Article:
Canadian Women Grabbing the Baton

Small and medium business establishments are well recognized as a significant component of the economic landscape in Canada, driving industrial renewal and innovation and helping the economy to stay competitive in a rapidly changing world. These businesses, characterized as employing fewer than 500 people, represent 99.8% of employer-establishments and are an important
source of job creation, accounting for more than 50% of private-sector payrolls. Moreover, as highlighted in an earlier RBC Economics Research report1, SMEs are a significant source of productivity gains in Canada, a major
driver of GDP growth and therefore real personal income growth and living standards.
Given the contributions of small and medium businesses to economic activity in Canada—representing an estimated 40% of GDP2
— encouraging greater participation in business ownership, particularly for females, by addressing potential obstacles could yield significant benefits to the overall Canadian economy. Female majority-owned business establishments have made headway in the Canadian SME landscape with the share of firms with greater than 50% female ownership rising to 15.6% in 2011 from an estimated 14.9% in 2007 and 13.7% in 20043. Much ground has yet to be covered, however, as the relatively low share of majority female owned firms suggests female entrepreneurs represent an untapped resource of growth potential.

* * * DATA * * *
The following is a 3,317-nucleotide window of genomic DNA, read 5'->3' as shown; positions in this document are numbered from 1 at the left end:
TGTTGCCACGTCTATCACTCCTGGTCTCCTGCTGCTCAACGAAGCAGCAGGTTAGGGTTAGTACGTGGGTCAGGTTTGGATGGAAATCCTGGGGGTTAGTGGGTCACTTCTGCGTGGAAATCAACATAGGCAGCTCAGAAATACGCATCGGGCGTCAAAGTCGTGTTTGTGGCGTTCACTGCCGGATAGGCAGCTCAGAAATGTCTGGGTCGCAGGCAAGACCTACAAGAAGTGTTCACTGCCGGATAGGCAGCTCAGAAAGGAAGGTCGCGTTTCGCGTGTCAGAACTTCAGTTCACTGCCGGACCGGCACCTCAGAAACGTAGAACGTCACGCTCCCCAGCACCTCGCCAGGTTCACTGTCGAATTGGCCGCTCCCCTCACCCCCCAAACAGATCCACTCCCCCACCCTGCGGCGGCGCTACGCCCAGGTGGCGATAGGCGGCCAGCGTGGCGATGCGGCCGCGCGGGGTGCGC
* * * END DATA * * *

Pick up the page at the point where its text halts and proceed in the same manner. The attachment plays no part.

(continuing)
Over the past three decades, the increased participation of females in the labour force represented an important driver of economic growth. We estimate that this increase in female participation resulted in a $130 billion contribution to economic activity in 2012, equivalent to approximately 7% of GDP4. Female participation rates have stabilized in recent years, however, and a demographic shift taking place in Canada raises concerns about the ability to sustain rates of comparable economic growth going forward. That being said, a further narrowing and eventual elimination of the gap between female and male participation rates over the next 20 years would result in a 4% boost to GDP in 20325. To assess the potential for female entrepreneurial activity to contribute to achieving such economy-wide benefits, this report focuses on the characteristics of female majority-owned small and medium sized enterprises (SMEs)using the Survey on Financing and Growth of Small and Medium Enterprises6.

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